THE CPC WAY / Housing Policy and Legislation

Prevailing Wage: A Price We Can’t Afford

By Rafael E. Cestero, President & CEO

The New York State Legislature has proposed big changes to our rent regulation laws with the intent of protecting tenants. We believe many of those proposals will have serious unintended consequences that would in fact end up harming tenants by stripping away the ability of owners to find financing that would keep their properties well maintained. For those interested, the New York Daily News sums it up nicely.

That said, while the Legislature focuses on protecting tenants, they’re also looking to protect another class, though one that many would argue doesn’t need protecting in the way they’re intending; the construction industry.

The push for a mandated Prevailing Wage on State subsidized projects, which would regrettably include affordable housing projects, doesn’t make sense. As the debate over rent regulation reform has reached a boiling point, prevailing wage has taken a backseat. But with its potential impact on the creation and preservation of affordable housing across our state, we shouldn’t be taking our eyes off of this issue.

In February, I joined five former commissioners from the NYC Department of Housing Preservation and Development (HPD) in an op-ed in the New York Daily News making the case against prevailing wage for affordable housing. A few weeks later, five former commissioners from New York State Homes and Community Renewal (HCR) issued the same warning in an op-ed on Syracuse.com.

The argument for prevailing wage is that taxpayer funded projects should provide the people building them with good paying jobs. That’s something I wholeheartedly agree with, but for many construction trades that’s already the case.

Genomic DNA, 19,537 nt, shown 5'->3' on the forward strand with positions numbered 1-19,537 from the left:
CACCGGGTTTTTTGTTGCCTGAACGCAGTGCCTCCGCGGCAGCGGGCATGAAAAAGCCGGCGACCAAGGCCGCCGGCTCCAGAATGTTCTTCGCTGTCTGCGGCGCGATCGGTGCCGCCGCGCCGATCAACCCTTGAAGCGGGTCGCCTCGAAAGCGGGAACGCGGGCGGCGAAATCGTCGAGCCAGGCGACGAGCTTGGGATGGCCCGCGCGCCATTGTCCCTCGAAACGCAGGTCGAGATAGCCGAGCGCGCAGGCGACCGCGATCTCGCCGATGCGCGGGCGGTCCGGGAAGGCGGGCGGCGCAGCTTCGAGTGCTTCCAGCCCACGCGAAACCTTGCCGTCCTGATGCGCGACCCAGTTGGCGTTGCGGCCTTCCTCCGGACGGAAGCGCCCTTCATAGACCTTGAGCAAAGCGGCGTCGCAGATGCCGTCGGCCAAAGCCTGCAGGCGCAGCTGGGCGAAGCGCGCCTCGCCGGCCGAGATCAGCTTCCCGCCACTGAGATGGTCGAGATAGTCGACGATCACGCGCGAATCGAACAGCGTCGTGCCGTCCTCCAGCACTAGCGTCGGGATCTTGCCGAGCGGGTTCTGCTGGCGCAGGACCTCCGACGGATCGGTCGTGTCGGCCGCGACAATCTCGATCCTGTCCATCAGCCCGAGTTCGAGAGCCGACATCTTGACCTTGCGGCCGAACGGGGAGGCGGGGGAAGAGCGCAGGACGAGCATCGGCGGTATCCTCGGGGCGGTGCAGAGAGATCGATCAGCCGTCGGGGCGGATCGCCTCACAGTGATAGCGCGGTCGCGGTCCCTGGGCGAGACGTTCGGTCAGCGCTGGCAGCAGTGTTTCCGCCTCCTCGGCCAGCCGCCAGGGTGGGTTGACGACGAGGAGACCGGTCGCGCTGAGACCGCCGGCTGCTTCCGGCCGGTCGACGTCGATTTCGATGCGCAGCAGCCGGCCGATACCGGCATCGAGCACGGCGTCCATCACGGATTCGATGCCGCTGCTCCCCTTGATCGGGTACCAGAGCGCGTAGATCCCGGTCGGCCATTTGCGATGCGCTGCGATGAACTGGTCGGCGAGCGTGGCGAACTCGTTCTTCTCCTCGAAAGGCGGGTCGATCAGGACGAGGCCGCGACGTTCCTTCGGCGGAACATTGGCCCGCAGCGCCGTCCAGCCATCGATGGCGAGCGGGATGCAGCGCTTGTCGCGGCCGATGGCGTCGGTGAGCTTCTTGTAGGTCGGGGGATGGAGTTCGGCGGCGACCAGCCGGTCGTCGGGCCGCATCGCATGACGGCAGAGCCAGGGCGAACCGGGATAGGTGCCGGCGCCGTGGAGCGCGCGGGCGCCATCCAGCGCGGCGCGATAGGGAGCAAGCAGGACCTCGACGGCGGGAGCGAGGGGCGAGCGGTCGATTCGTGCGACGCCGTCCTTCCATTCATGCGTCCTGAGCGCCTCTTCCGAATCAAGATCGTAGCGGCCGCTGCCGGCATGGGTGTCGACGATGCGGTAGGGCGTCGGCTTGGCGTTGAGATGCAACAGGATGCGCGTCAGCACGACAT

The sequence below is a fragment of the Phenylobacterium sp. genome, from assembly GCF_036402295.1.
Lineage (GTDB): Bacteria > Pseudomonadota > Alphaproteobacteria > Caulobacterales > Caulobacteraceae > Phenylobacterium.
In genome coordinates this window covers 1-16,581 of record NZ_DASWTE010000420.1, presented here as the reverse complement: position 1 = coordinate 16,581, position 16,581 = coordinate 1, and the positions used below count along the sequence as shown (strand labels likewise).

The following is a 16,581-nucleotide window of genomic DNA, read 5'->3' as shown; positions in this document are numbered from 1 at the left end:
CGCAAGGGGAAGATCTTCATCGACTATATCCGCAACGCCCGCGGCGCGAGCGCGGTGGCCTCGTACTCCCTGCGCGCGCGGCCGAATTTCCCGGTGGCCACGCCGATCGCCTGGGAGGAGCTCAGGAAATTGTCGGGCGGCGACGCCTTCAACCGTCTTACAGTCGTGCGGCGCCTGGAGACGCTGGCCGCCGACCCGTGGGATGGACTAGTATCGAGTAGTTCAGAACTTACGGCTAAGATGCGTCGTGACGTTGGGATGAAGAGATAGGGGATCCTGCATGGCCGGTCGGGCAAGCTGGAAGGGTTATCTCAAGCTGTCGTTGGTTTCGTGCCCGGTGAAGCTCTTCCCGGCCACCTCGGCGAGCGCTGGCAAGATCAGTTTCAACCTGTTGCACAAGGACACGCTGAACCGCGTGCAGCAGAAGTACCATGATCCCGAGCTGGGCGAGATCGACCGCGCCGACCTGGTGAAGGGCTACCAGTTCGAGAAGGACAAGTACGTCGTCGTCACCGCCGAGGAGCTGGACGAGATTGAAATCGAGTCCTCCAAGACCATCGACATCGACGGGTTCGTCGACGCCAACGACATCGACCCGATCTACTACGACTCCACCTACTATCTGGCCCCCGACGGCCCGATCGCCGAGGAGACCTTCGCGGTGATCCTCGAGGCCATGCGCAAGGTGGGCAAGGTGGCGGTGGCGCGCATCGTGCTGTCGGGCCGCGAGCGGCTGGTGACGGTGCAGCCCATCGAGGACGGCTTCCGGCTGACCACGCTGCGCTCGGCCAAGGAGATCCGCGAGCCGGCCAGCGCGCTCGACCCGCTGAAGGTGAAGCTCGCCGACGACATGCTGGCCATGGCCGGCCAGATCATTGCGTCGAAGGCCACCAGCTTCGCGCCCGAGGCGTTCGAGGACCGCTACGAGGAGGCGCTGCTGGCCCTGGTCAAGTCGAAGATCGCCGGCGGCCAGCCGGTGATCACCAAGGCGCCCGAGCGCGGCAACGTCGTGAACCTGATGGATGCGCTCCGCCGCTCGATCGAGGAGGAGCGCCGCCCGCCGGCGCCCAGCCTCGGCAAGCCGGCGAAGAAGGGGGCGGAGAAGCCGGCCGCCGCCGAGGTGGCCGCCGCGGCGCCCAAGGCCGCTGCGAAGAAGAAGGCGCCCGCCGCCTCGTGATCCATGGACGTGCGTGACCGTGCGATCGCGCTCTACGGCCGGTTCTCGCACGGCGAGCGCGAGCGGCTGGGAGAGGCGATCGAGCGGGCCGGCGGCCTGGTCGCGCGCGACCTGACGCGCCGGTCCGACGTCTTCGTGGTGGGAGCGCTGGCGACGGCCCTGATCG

The big takeaway is that the State’s prevailing wage scale would push already substantial wages into much higher territory, drastically increasing the costs of creating affordable housing.

In my February op-ed we cited: U.S. Department of Labor (DOL) data shows that the New York City mean wage, for full-time work in 2018, for bricklayers was approximately $82,000; under prevailing wage, that would jump to $114,600. A plumber made $78,000 in 2018; under prevailing wage, that would increase to $141,000.

In New York City, the current administration has an ambitious plan to build and preserve 300,000 affordable units. If prevailing wage were implemented, the result would be to either add approximately $875 million in additional costs (taxpayer funded) to the City's affordable housing program annually, or to reduce the amount of affordable housing created and preserved by 9,200 units annually.

New York is a city that has been in the midst of an affordable housing crisis for decades, where the private market - left to its own designs - only builds for the wealthy, and in a political era where affordable housing subsidies are being slashed left and right. We simply can’t afford to spend more to build less.

Everybody deserves fair pay for an honest day’s work – that’s something we can all agree on. And we should recognize that there are some construction jobs where the pay significantly lags. Instead of using prevailing wage to increase all construction jobs across the board, maybe it’s time to consider a minimum wage that would bring the lowest paid jobs up to par, without over-inflating the pay at the highest end of the spectrum?

I encourage you to read both of the op-eds I mentioned earlier (Daily News and Syracuse.com). They offer a detailed and clear-eyed look at the issue using independent data sources, and they offer a look at other unintended consequences of prevailing wage.

Additionally, the nonprofit housing research organization, Citizens Housing and Planning Council (CHPC), helped to pull together some of data used in the op-ed. They’ve recently created a Prevailing Wage Portal on their website to help provide clarity to the issue and public access to multiple data sources.

By Rafael E. Cestero, President & CEO
Rafael E. Cestero is the President and Chief Executive Officer of the Community Preservation Corporation (CPC), and a member of its board of directors.

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